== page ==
• the sound of the respirator being heard in the background when the patient isn't hooked up to one, or the respirator monitor shows curves in this situation
  • stuff on the monitor that isn't being monitored
  • saline and oxygen as cure-alls for everything
  • old-fashioned x-ray boxes - imaging is all digital nowadays (nearly everywhere)
  • the fact that they gave Sherlock a morphine infusion in a regular infusor pump in HLV; it probably took him about 3,4 seconds to figure out how to adjust the settings (I doubt even a number code locked PCA [patient-controlled analgesia] pump would have stopped him, but at least it would have shows some effort in not giving an addict effectively free rein with their opiates... I poked some gentle fun at this in Lunar Landscapes
  • tiny wounds and dressing after an injury or other emergency necessitating major emergency surgery that would invariably mean a big wound


Taking a trip with an ITU patient

ITU patients might need to be taken to the operating room, to the radiology suite or even to another hospital. This requires packing up all meds you might need to administer, making sure everything is taped nicely into place (especially the intubation tube – don't want to be reintubating someone in a moving ambulance on the motorway!) and making sure the infusor pumps have enough stuff for the duration of the trip.

You will also need a portable respirator and an oxygen bottle to hook up to it. And, you need something to keep the patient warm (especially in the Scandinavian winter…). And, you need enough manpower to help you out. A driver, a nurse and a doctor are a minimum for transporting a patient on a respirator.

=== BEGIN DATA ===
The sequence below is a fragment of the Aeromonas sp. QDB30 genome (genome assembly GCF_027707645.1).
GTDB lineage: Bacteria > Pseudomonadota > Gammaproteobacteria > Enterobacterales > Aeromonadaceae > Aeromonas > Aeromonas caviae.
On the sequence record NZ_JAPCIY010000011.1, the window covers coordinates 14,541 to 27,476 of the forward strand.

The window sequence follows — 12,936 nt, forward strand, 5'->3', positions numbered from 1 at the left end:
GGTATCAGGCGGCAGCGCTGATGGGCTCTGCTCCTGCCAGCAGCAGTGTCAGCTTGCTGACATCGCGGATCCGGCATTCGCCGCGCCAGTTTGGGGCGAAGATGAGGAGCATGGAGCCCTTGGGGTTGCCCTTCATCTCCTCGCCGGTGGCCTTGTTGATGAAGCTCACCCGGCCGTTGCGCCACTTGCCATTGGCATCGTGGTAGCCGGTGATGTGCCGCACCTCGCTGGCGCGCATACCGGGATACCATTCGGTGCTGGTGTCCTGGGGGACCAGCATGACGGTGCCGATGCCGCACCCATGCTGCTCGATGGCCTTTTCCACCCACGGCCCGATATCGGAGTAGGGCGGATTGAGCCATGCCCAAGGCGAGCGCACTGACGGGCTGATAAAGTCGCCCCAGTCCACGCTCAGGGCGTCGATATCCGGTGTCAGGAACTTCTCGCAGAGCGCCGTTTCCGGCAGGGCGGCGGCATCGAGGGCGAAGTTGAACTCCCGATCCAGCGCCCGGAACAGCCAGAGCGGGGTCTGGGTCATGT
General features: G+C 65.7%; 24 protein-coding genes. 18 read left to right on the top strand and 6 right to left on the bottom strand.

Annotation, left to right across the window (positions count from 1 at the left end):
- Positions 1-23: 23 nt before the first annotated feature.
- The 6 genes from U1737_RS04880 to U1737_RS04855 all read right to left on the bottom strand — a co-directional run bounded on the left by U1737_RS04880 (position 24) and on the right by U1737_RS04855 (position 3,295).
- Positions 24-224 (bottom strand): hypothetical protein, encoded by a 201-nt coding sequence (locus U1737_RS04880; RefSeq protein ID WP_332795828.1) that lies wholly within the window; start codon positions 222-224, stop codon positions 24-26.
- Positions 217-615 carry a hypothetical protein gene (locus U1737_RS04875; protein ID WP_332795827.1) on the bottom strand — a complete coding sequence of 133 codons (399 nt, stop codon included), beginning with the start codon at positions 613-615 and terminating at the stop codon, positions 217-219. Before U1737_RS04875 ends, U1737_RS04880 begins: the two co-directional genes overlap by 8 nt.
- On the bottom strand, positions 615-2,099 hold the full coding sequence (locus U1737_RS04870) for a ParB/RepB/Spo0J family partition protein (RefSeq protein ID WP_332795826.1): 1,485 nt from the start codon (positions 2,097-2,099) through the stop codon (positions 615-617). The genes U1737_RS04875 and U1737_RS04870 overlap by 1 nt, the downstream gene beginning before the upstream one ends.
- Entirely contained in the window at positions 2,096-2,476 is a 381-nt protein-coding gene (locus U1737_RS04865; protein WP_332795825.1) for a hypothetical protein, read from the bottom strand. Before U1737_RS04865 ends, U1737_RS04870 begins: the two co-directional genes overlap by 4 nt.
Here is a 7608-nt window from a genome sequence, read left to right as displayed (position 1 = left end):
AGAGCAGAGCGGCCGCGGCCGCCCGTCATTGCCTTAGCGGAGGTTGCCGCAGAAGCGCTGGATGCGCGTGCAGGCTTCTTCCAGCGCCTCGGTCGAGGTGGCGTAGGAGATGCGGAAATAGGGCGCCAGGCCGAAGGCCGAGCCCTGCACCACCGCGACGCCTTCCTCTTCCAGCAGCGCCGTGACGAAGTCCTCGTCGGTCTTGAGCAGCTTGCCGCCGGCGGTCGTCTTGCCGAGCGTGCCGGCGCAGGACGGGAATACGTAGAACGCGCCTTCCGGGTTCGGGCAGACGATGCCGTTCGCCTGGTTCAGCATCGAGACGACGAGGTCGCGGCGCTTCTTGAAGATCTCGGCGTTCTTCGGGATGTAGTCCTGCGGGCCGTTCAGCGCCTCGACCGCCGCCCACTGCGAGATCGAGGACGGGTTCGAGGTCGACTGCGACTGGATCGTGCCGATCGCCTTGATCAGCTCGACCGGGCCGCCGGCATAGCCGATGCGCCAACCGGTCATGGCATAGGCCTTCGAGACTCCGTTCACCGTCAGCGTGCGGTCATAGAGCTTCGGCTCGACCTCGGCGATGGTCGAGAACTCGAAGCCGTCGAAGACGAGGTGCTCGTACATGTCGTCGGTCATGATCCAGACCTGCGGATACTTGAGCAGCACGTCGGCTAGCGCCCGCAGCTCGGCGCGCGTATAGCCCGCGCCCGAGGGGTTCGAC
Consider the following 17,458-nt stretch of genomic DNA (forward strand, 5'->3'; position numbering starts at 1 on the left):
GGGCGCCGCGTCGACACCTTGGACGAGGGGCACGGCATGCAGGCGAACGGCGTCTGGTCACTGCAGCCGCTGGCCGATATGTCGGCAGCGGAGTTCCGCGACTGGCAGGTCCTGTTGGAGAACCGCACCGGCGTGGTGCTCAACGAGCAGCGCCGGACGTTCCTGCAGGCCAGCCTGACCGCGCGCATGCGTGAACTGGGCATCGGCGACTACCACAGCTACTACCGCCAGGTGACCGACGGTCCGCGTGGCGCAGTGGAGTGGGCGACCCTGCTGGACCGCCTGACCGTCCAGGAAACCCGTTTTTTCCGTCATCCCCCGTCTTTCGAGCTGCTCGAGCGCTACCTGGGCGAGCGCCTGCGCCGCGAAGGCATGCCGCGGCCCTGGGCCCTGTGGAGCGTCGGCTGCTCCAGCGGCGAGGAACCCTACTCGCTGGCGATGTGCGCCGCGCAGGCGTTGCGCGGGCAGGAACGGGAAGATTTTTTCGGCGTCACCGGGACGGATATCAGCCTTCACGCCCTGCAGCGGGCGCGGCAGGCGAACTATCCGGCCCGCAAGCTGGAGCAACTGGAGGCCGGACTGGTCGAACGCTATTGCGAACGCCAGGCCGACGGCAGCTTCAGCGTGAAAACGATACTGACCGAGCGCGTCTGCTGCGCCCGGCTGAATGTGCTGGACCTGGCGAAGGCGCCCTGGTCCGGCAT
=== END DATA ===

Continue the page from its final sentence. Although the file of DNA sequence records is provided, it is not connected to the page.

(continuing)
An example of a portable respirator.


Are there lots of private rooms available at ITUs?

Not in most places. It's handier for the nurses to be able to keep an eye on each other's patients and help one another out. In general, ITU private rooms are for patients who need to be isolated because of an infection or because they're at risk of getting one. Burn units might have private rooms for the more severe cases to enable climate control.

I've yet to see a fic where they put Sherlock in a regular, several-patients' ITU room. This is fine. I'm sure Mycroft made some calls and got him that private room.

The nurses might well leave him alone in the room with John for a while, but likely not with someone who has no medical training. There would be a nurse in the room with him all the time otherwise. This reality was something I had to get creative to circumvent in The Breaking Wheel.

Would John be allowed to weigh in on the medical decision-making of a friend or family member at the ITU?

Not outside the capacity of a trusted friend or family member. Doctors in the UK are not allowed to treat or prescribe medications to people close to them. This is a rule I have, however, bent in my writing. Harmless Things is a good example of a situation in which John's role easily extends beyond the norm. Early in The Breaking Wheel, John argues with an A&E doctor on who should deliver Sherlock some devastating news.